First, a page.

Special Edition: Transparency in Supplements
Experts say transparency gains momentum even if consumers might not fully understand concept
Public relations consultant Suzanne Shelton, who operates the Chicago-based firm Shelton Group PR, counts both ingredient suppliers and finished goods manufacturers among her clients. She said helping companies to be more open about supply chain issues has occupied a lot of her time in recent months. They are feeling a pressure from their down stream customers for this kind of information, who in turn are getting it from the consumer, Shelton said.
Concept gaining momentum
“Those are the kinds of things I’ve been working on with my clients. In the communication with their customers it has been getting a lot more specific about where their ingredients come from, how they are sourcing them, how they are batch testing them,” she told NutraIngredients-USA.
Jeff Hilton, principal in the Salt Lake City agency Brandhive, said the concept has been gathering momentum even though he’s not sure anyone really knows what consumers understand when the term ‘transparency’ is bandied about.
“The concept to transparency on its face is appealing even though most people don’t understand what it means. I think they confuse it with claims like sustainability, or non GMO, or even organic,” he said.
More of a food issue?
Hilton said he thinks the movement is much more important among consumers of food products than among supplements. Consumers are highly engaged on the food side in knowing where their food comes from and how it’s made. Supplements by their very nature are marginalized. They’re add-ons in the business of nourishing themselves and their families, and in Hilton’s view for the average supplement user, that emotional connection is missing.
“In the supplement market I think the concept is on a simmer on the stove, not a boil. Consumers don’t make the same associations with supplements as they do with foods and beverages. I sense there is a general desire to know the things that transparency implies but I don’t think it is nearly as strong as with foods and beverages. Supplements are almost viewed as a commodity, to use an unpleasant term. They are always in a secondary position,” he said.
“I don’t agree,” Shelton said. “I think the reason we haven’t seen a hit in sales from the actions of the New York Attorney General it that companies have been doing a better job communicating their quality directly to the customer. Consumers may not be loyal to the industry as a whole, but they are loyal to their familiar brands.”
Millennials driving change
NIU's Transparency in Dietary Supplements Forum
Suzanne Shelton will join Loren Israelson, President, United Natural Products Alliance (UNPA); Steve Mister, President & CEO, Council for Responsible Nutrition (CRN); Jim Emme, CEO, NOW Health Group; and Robert U Craven, CEO, FoodState (MegaFood) for an hour long free-to-attend online forum on February 11, moderated by NutraIngredients-USA Senior Correspondant Hank Schultz, on the topic of transparency in dietary supplements. For more information and to register, please click HERE.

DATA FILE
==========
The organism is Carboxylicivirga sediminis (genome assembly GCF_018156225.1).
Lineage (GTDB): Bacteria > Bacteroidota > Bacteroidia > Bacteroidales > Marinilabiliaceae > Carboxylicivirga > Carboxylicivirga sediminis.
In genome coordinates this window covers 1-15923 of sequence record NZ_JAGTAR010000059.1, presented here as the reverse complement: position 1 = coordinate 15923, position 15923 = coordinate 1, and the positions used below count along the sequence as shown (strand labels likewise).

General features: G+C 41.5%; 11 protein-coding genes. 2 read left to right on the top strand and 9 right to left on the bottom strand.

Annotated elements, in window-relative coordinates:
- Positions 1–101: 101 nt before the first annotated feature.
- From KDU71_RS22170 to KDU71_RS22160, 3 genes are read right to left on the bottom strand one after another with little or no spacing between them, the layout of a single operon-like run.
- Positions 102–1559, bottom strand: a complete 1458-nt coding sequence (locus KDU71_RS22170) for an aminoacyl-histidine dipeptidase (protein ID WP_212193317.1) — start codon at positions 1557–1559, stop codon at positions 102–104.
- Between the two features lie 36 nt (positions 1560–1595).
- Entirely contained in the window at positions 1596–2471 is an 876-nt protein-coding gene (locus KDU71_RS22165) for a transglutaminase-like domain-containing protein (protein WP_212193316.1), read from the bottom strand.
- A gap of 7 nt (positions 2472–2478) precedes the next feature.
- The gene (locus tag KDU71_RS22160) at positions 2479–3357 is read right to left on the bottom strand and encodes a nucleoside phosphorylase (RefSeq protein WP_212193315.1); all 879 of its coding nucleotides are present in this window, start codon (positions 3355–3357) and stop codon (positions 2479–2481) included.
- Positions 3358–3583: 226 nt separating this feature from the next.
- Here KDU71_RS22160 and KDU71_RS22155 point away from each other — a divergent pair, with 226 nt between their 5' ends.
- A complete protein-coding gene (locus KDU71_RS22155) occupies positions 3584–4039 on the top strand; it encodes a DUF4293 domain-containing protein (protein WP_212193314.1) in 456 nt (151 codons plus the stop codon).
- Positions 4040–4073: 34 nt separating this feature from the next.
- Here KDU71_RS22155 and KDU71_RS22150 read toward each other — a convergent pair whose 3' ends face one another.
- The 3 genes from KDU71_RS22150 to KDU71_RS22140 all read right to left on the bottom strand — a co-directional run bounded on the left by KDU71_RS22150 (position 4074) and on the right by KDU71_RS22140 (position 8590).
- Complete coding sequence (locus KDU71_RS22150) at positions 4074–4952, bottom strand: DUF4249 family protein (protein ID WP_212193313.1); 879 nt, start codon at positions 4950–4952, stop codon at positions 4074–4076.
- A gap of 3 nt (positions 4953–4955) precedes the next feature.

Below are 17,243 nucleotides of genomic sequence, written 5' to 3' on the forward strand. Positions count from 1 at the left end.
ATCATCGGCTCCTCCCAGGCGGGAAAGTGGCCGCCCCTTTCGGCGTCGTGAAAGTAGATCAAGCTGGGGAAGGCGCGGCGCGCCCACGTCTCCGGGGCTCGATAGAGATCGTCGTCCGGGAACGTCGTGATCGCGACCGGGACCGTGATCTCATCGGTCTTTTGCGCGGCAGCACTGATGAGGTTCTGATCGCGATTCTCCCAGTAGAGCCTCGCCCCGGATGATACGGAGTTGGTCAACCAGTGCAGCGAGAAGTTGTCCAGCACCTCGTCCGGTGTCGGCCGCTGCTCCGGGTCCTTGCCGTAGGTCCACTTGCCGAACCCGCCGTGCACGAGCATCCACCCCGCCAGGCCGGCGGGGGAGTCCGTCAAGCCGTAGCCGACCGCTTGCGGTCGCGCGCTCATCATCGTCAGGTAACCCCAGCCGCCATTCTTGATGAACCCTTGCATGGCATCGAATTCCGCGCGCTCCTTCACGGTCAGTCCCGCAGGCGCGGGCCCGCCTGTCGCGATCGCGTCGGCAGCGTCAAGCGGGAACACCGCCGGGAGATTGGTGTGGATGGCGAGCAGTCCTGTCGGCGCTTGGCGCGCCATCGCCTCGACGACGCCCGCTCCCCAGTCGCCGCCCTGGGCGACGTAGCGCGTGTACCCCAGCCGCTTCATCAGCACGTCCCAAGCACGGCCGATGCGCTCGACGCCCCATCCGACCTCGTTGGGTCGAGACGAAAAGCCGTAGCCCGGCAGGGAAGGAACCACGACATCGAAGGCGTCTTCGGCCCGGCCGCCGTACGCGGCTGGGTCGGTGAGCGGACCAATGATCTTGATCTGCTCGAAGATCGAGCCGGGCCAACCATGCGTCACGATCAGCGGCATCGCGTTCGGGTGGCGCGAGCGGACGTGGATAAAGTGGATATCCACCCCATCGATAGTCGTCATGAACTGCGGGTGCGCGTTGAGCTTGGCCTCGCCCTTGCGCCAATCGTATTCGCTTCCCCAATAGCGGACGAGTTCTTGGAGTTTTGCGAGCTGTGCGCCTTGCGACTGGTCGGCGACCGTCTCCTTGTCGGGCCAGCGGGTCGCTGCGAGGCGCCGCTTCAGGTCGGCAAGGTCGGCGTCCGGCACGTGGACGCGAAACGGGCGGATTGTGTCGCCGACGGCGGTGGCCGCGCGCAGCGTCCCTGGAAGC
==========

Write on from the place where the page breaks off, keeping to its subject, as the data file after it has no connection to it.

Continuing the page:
Hilton said that the concept is gaining traction as the marketplace changes. For him, transparency is a buzzword used mostly among the Millennials segment of the market.
"I do think there is a segment of consumers that is driven mostly by Millennials who are more aware of what transparency means. They want transparency from the company in what they are doing not just with where they are getting their ingredients, but what they are doing about recycling, about supply sustainability, about what they are doing with the byproducts of their production processes,” he said.
Some supplement brands have built their brand positioning around transparency. It’s an open question whether this concept is more useful than others might be in garnering new customers, but both Hilton that it helps companies like these forger a stronger bond with their loyal bases.
“Megafood is an example of company that has staked their fortune on that idea and they sell very well. Their consumers are very loyal,” Hilton said.
Transparency vs trade secrets
There is a natural tension within the concept of transparency, though. Some companies might argue that they’ve spent their own time and money putting together a suite of trusted vendors, be they suppliers, testing labs or other types of partners. Wouldn’t being completely open about these relationships merely give existing or potential competitors a leg up? For Shelton, this is a short sighted idea for companies that have no skeletons in the closet. Her message: Get over it.
“I’ve always been a bit mystified by that kind of attitude,” she said. “Transparency is this big buzz word, but what are we really talking about? We are talking about revealing best practices. Our clients are all very high quality, very committed to best practices and there is nothing that they have to hide. Who does your product testing? Why should that be a big secret?
"One client, a company well known for robust in-house testing, didn’t want to reveal that kind of information because of concerns the lab they use when they do have some additional testing done would then get too busy to do the work they gave them in a timely manner. I asked the lab about it and they said they were very careful to take care of their existing customers and they could accommodate growth."
“I think everyone pretty much knows what are the best labs anyway. We all know there are some companies out there that are lab shopping or might be engaged in dry labbing,” Shelton said.